BASF strengthens outlook despite difficult economy

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German chemicals group BASF said this week it was strengthening its
forecast for 2002, despite an unfavourable environment. The leading
vitamins supplier said it was confident that its pro-active
approach to the current climate would resist some of the negative

Leading German chemicals group BASF said this week it was strengthening its forecast for 2002, despite an unfavourable environment.

"On the basis of a roughly similar level of sales, we aim to increase EBIT before special items significantly over 2001,"​ said Dr Jurgen Strube, chairman of the board of directors at BASF, on announcement of the company's third quarter results.

For the July-September period, BASF, a leading supplier of vitamins and nutritional ingredients in Europe, posted total sales of almost €7.6 billion, up 5.3 per cent from the same quarter of 2001. However, sales in July and August were weak, only picking up in September. Cumulative sales for the first nine months were slightly lower than the previous year's same period, at around €24 billion, a decline of 2.5 per cent on 2001.

In contrast, third-quarter EBIT before special items of €591 million exceeded the previous year's level by €263 million - an increase of 80 per cent. In the first nine months, BASF achieved EBIT before special items of more than €2.2 billion, €190 million more than in the same period in 2001.

With the exception of the seasonally weak business with agricultural products, all of BASF's operating divisions were in the black before special items in the third quarter. However, the company is concerned that sales prices are increasingly coming under pressure. Higher volumes are compensating for the decline in prices only to a certain extent.

In fine chemicals, third-quarter sales declined 7.2 per cent. BASF said that an increase in sales volumes was more than offset by negative currency effects - in particular the weaker US dollar - and some further weakening of prices for vitamins and lysine. Sales of cosmetics raw materials and pharmaceutical active ingredients increased compared with the same period of 2001.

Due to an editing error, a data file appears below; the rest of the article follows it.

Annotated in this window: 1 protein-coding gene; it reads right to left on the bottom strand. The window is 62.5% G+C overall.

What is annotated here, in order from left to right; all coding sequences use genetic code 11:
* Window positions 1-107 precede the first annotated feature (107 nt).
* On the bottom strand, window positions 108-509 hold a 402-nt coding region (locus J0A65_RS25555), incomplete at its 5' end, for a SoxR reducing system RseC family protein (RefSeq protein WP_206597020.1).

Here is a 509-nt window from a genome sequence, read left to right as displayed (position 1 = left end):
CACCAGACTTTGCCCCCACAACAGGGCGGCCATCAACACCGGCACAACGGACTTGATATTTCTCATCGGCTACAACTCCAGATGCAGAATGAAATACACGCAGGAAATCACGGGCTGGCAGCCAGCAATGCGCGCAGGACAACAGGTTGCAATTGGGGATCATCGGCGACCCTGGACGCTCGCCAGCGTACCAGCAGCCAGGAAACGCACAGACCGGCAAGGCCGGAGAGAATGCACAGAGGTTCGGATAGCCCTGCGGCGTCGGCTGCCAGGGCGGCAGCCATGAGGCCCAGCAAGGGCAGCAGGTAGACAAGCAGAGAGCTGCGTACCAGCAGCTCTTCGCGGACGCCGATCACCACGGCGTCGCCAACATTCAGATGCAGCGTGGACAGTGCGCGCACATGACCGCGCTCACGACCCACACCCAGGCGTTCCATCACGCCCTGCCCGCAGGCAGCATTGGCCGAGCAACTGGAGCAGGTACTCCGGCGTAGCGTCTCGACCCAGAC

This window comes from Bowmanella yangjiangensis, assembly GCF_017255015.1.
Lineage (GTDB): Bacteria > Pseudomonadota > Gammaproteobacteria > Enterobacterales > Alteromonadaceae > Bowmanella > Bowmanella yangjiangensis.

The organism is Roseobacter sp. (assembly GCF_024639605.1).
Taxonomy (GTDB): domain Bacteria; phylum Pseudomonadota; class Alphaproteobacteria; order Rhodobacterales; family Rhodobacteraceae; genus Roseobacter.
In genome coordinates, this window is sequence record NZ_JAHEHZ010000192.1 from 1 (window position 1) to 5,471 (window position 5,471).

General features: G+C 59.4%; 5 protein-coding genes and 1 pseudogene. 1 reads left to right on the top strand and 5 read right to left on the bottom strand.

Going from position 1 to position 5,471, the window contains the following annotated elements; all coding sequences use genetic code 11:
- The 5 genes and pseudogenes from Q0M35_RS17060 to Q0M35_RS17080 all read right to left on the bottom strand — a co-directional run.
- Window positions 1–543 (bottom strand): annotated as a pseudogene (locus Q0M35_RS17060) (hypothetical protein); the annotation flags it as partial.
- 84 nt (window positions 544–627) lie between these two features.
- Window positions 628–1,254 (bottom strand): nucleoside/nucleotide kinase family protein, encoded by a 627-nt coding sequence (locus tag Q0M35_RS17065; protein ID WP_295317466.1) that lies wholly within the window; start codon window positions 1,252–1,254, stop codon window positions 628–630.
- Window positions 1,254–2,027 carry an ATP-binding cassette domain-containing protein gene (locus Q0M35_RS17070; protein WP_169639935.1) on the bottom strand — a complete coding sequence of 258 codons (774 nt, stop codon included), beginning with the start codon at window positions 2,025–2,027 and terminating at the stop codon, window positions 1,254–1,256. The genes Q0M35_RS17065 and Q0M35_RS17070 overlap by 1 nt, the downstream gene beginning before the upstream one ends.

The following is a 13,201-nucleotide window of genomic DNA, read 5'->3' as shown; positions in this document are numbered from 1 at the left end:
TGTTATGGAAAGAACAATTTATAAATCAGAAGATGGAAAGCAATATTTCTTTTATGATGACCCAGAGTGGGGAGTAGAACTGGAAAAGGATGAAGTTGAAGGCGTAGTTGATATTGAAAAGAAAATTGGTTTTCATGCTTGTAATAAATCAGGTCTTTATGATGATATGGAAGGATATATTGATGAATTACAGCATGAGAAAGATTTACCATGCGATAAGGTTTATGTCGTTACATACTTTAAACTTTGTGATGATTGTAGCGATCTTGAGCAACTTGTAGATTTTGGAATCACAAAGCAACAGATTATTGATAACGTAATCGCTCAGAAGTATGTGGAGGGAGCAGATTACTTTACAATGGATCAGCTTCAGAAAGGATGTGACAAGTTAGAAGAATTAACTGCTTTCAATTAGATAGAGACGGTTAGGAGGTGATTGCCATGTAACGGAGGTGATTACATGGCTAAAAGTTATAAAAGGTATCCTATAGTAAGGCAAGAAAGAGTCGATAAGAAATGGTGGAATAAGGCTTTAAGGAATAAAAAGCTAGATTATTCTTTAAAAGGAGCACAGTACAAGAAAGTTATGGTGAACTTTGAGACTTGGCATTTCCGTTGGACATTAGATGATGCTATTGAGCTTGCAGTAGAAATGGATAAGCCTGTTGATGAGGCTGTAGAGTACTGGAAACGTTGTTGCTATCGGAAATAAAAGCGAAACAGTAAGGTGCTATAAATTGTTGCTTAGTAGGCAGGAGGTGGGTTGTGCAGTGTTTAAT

The company has also recently made further provisions for the settlement of claims for damages relating to vitamins, leading to a negative income from operations after special items for both periods.

Strube said: "Our confidence is based on the major efforts that BASF and its employees have taken since the first signs of an economic downturn were seen in early summer 2001. We are not passively waiting for an upturn in the economy, but are taking active measures to further develop BASF: from a position of financial strength, we are pursuing a strategy of active portfolio management and carrying our the necessary structural measures."

The company added that in all regions, with the exception of Asia Pacific, economic recovery is proving to be weaker than was expected in the summer.

In Europe, BASF sales were up 4.3 per cent more than in the same quarter of 2001. Earnings in the NAFTA region also were considerably higher than in the previous years, although margins remain under pressure from high costs for raw materials.

Strube noted that consumer confidence would determine growth in the NAFTA region. Consumers are apprehensive about falling share prices, increasing unemployment and the threat of military action against Iraq, he said, and this has led to cautious buying and slower growth in North America. Third-quarter sales in South America declined considerably, and the company is to pursue a cautious business policy in the region.

In the Asia Pacific region, sales increased by 21.9 per cent to more than €1.3 billion. EBIT before special items was just below the figure for the third quarter of 2001. In coming years, Asia - led by China - is expected to provide an engine for growth at BASF.

The BASF chairman said 2003 would present demanding tasks. "Optimistic estimates predict that the gross domestic product will grow by more than 2 per cent in Western Europe and by almost 3 per cent worldwide, although growth in the chemical industry is likely to be stronger. However, this growth is associated with a number of uncertainties such as the possibility of military action against Iraq. Should this occur, we can expect another significant increase in oil prices, even heavier pressure on margins and much lower economic growth,"​ said Strube.

In 2001, BASF​ had sales of €32.5 billion.

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